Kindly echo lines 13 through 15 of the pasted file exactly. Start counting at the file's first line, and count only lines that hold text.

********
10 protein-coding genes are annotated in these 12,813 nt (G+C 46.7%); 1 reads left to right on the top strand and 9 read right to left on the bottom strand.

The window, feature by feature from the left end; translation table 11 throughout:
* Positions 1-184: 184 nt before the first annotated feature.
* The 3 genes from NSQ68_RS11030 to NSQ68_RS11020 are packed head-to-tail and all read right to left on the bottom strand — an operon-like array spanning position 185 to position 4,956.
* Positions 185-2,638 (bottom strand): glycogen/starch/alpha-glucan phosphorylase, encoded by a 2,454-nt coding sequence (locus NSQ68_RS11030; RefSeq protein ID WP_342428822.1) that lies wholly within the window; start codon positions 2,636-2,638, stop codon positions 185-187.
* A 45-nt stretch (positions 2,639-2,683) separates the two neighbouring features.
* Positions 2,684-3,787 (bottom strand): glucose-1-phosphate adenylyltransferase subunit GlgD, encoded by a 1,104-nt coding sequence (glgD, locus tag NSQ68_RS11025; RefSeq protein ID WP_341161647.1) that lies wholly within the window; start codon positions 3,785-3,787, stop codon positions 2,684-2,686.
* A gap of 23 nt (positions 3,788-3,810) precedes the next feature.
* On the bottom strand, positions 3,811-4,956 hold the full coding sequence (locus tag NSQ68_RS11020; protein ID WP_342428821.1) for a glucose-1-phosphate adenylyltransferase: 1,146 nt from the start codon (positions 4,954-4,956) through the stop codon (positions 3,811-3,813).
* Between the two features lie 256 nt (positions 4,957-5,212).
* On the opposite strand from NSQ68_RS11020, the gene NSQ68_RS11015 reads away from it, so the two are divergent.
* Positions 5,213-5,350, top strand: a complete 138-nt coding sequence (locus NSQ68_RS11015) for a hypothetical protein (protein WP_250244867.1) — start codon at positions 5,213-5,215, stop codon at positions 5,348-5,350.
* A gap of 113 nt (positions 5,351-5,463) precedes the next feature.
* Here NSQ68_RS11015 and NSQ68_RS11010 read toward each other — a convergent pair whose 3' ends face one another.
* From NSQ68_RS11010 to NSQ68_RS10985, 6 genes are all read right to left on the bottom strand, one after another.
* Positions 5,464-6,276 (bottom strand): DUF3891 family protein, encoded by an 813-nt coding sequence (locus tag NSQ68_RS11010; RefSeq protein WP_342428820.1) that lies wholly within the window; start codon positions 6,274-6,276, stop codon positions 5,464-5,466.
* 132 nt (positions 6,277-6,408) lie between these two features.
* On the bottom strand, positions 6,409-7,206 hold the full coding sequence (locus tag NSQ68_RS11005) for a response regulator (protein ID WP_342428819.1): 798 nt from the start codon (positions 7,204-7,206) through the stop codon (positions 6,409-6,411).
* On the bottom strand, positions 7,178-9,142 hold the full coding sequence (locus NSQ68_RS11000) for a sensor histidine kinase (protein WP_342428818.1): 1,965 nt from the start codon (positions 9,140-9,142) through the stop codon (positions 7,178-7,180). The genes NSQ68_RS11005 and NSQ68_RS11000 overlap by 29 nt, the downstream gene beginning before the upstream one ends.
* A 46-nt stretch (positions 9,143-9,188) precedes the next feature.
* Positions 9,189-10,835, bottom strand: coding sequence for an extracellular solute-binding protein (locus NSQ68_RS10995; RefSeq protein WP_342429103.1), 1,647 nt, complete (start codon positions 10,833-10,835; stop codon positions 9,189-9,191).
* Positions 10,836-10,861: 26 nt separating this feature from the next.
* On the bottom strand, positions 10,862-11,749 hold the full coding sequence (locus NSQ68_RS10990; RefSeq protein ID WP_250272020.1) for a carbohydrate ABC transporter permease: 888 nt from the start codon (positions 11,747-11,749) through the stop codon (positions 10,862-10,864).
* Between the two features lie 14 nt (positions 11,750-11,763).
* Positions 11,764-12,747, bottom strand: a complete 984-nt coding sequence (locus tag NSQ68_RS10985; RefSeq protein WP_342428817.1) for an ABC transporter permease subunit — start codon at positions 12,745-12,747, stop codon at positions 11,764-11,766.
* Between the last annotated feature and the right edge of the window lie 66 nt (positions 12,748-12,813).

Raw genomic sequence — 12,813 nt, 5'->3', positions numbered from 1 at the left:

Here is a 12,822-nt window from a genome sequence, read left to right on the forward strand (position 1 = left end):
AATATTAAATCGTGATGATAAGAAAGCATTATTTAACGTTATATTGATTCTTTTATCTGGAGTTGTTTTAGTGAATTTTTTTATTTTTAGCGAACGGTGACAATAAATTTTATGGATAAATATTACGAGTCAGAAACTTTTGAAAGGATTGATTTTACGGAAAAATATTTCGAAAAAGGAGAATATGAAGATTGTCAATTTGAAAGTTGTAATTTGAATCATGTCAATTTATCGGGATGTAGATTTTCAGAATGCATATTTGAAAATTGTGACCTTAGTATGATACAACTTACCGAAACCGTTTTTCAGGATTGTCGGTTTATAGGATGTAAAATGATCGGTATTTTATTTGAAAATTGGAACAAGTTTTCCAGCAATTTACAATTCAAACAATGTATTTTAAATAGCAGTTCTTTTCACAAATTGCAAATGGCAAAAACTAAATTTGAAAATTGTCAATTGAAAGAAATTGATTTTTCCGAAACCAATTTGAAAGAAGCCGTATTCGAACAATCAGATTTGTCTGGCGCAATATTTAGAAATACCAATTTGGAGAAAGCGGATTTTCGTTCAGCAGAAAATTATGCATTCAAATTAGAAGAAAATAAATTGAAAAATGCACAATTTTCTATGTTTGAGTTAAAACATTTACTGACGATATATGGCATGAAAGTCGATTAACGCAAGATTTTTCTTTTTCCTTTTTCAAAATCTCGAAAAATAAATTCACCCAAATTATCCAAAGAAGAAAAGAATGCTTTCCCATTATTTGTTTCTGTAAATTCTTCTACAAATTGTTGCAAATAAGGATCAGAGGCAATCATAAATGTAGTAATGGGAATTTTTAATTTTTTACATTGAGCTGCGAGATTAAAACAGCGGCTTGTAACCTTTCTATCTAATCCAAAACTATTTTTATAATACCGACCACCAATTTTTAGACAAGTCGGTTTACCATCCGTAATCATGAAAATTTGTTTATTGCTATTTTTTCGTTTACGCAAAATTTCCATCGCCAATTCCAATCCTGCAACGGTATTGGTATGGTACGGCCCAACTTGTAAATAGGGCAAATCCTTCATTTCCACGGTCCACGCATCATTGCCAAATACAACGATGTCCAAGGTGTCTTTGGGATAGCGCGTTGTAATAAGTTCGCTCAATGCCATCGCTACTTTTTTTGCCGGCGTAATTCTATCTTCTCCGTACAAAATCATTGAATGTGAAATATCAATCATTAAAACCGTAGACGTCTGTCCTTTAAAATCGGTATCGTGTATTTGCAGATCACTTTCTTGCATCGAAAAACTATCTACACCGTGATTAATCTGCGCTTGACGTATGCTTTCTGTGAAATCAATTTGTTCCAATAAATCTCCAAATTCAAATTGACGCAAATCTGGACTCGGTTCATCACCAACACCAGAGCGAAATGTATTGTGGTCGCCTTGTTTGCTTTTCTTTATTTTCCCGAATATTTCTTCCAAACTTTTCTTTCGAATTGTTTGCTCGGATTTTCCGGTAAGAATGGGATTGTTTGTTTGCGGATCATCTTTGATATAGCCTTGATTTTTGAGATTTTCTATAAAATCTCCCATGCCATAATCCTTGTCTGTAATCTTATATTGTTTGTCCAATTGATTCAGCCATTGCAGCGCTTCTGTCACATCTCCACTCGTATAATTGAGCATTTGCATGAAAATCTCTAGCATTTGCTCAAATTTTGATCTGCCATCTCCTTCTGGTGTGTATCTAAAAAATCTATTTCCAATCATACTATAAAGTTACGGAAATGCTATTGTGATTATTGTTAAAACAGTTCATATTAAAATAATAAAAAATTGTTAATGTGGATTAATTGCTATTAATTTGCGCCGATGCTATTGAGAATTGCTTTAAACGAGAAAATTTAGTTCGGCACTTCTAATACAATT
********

* A gap of 113 nt (positions 5,351-5,463) precedes the next feature.
* Here NSQ68_RS11015 and NSQ68_RS11010 read toward each other — a convergent pair whose 3' ends face one another.
* From NSQ68_RS11010 to NSQ68_RS10985, 6 genes are all read right to left on the bottom strand, one after another.